The move to increase the number of languages is calculated to facilitate effective and multilingual communication and allow participating communities to interact.

“Translation will improve ability of stakeholders to participate in ICANN processes including in languages other than English,” said Kurt Pritz ICANN vice president in charge of business operations.

Kurt told participants of the meeting in Wellington that the project will create an operational policy and guidelines to steer future translation efforts.

“Translation is not an end rather a means to an end,” added Kurt.



By Rebecca Wanjiku

The last time ICANN held its meeting in Africa, there was a unanimous call for the internet oversight body to increase its outreach programs and presence in Africa.

Two years after Cape Town 2004, ICANN appointed an Egyptian, Baher Esmat as the Global partnership Liaison for Middle East, Ann-Rachel Inne from Niger as the Liaison for Africa, and will hold the next meeting in Marrakesh, Morocco.

For the North African country hosting the ICANN meeting will be a challenge as well as an opportunity to showcase their ICT prowess.

“We met the criteria set by ICANN to host meetings. We have good internet connection as well as tourist facilities,” said Hamida Benlemlih, project manager at the Moroccan telecommunication ministry.

According to Hamida, the meeting will give visitors a chance to see Morocco and witness the progress made in bridging the digital divide.

She admits that Morocco experiences a gap between the urban and rural areas in terms of ICT accessibility but notes that the government has made considerable progress. In Morocco, 4.5 million can access ICT out of a population of 32 million.


Knowing New Zealand

By Rebecca Wanjiku

What comes to your mind when you think of New Zealand? Kiwis? Rugby? Cricket? Maori? Or does it strike you like this well developed nation which is strict on importation that you cant even bring in a half chewed fruit?

Whatever you have in mind, it may be true. They are known as the kiwis, play cricket, they whip their opponents in most rugby matches and they perform the infamous haka dance after every win.

The importation laws are so strict that a Kenyan friend warned me to alert the customs officials about some candy I bought somewhere in transit. They got strict penalties for non compliance.

That may be one side of New Zealand but when it comes to Information Communication Technology, they have a different story.

They have three telecom providers but even in the conference hall, the internet connection is erratic, probably reminding one of connection in some of our countries.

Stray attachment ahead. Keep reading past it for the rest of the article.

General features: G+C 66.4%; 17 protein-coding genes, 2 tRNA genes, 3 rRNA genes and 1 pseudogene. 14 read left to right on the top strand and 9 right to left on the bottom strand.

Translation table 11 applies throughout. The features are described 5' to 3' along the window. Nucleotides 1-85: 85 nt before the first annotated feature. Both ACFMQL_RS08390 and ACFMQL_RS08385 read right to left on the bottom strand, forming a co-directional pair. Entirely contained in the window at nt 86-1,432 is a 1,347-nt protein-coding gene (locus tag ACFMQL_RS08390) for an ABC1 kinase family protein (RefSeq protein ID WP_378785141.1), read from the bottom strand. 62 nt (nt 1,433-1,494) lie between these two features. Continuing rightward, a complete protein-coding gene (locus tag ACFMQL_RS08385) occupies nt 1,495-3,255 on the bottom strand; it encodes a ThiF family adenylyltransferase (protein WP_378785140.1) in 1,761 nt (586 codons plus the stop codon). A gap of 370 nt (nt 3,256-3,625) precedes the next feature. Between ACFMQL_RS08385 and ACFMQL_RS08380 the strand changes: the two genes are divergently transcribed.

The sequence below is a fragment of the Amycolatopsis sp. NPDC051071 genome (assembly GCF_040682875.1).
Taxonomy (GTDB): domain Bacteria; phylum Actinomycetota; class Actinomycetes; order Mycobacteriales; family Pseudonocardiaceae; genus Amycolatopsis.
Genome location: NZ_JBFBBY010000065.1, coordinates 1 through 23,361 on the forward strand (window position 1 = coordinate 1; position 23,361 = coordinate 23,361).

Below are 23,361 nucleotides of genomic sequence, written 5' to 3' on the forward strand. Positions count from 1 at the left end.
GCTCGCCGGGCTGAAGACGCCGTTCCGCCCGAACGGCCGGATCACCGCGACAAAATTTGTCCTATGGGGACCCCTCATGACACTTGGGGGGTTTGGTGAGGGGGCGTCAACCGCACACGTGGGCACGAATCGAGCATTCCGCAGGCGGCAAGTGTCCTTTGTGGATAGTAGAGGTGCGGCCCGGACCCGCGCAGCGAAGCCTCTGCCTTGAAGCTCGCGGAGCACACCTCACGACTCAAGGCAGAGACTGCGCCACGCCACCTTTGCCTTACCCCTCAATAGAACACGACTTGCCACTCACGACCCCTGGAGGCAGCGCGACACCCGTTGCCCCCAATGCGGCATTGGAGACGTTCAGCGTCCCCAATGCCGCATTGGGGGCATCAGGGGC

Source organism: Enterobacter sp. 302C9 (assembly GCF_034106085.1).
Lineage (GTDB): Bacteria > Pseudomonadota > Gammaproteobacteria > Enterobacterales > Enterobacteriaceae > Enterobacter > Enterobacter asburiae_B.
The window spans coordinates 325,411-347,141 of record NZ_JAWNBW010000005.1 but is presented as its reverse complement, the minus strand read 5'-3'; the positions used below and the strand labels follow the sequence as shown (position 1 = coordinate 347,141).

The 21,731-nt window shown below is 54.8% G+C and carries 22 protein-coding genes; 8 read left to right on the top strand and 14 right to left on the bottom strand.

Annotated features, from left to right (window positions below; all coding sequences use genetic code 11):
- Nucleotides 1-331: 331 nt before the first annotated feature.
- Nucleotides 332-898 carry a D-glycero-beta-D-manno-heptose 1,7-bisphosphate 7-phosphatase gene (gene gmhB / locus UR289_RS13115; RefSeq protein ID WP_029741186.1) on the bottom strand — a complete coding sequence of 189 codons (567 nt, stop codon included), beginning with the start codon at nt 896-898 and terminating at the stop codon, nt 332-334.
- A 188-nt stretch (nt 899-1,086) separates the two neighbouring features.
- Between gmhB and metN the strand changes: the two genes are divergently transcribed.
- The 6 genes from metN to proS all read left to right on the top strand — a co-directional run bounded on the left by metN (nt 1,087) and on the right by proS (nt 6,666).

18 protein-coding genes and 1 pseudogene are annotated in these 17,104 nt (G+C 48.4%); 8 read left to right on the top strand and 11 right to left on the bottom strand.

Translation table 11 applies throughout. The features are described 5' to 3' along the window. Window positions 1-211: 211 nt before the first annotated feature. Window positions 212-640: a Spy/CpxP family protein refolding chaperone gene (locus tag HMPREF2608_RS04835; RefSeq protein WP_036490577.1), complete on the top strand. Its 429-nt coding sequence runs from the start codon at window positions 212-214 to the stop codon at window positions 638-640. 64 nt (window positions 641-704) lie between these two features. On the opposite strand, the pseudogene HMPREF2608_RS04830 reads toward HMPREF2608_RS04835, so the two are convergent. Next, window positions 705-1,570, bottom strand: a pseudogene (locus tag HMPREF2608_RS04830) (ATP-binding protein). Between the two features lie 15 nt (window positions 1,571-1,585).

The erratic connection may lead one to the question, “I thought New Zealand was way ahead in ICT development?”

No! New Zealand has some rural population that has no access to mobile phones let alone internet connection. Though the rural population is mainly the indigenous Maori, there are some white settlers too.

According to Karen Burns, a senior analyst with the government’s interoperable programme, they are working hard to ensure that the rural areas in the south and north islands is well connected with ICT.

“The government is trying to make it as easy as possible to access ICT. The government has an interconnected website where residents can access government services in one site,” said Burns.

The government has also set up special training programmes for Maori and other Pacific island residents to ensure they are well versed with technology.

According to Burns, the website is accessible in English and Maori languages and the people tasked with the online services can speak a host of other languages to make it easier for everyone.

New Zealand was originally occupied by the Maori before the British settled. A treaty was signed between the Maori and British that the locals would own land that was originally theirs, if they can prove the ancestral lineage.

This contract, Burns says, is still honoured to date though it was signed in 1840. She adds that if a person can prove that the land was unfairly taken and prove the lineage and ownership, the courts have a right to enforce it.


Monday, March 27, 2006


By Rebecca Wanjiku
Internet Corporation for assigned Names and Numbers (ICANN) opened its doors to the public in Wellington with particular emphasis on using internet for cultural integration.

In his opening address, Vinton Cerf, ICANN board Chairman, invited participants to develop innovative applications to ensure internet is important to cultures as well as economic growth.

“We need new idea and new applications to create substantial growth and development,” said Cerf.

In the past, Internet has been marketed more as a tool for economic progression and less as a vehicle to preserving culture and social development.

The meeting was officially opened by Hon. David Cunliffe, the minister in charge of communication and Information Technology in New Zealand.

“The principle focus of this meeting will be how improved access to ICTs can assist in regional economic and social development,” said Cunliffe.

The meeting precedes another gathering of communication ministers from the Pacific Island Forum scheduled for March 30th 2006. Cunliffe identified the ICANN meeting as an important forum to small isolated island populations who wish to save their cultural heritage in an increasingly globalised and networked world.

The minister called all governments to participate to participate in internet issues mainly the central coordinating functions that ICANN deals with.

In his speech, he drew parallels with the World Summit on Information Society (WSIS) which focused much attention on the need for better access to internet resources by developing countries.

“The New Zealand government welcomes the Tunis Agenda and especially its call for greator online participation from least developed nations,” said Cunliffe.

The thorny question of Internet governance or ownership was also addressed at the opening with Cerf insisting that ICANN does not control internet assets in any way. He maintained that there are new discoveries every day and 99 per cent of internet applications are yet to be developed.

Paul Twomey, ICANN president and Chief Executive Officer also emphasized that the organization merely coordinates various internet functions.

This meeting is expected to further discussions on development of Internationalized Domain Names (IDN), which will allow use of African languages with proper accents on the net.

The issue of Internet Protocol version 6 (IPv6) will be discussed and is expected to shed more light on global policy and allocation.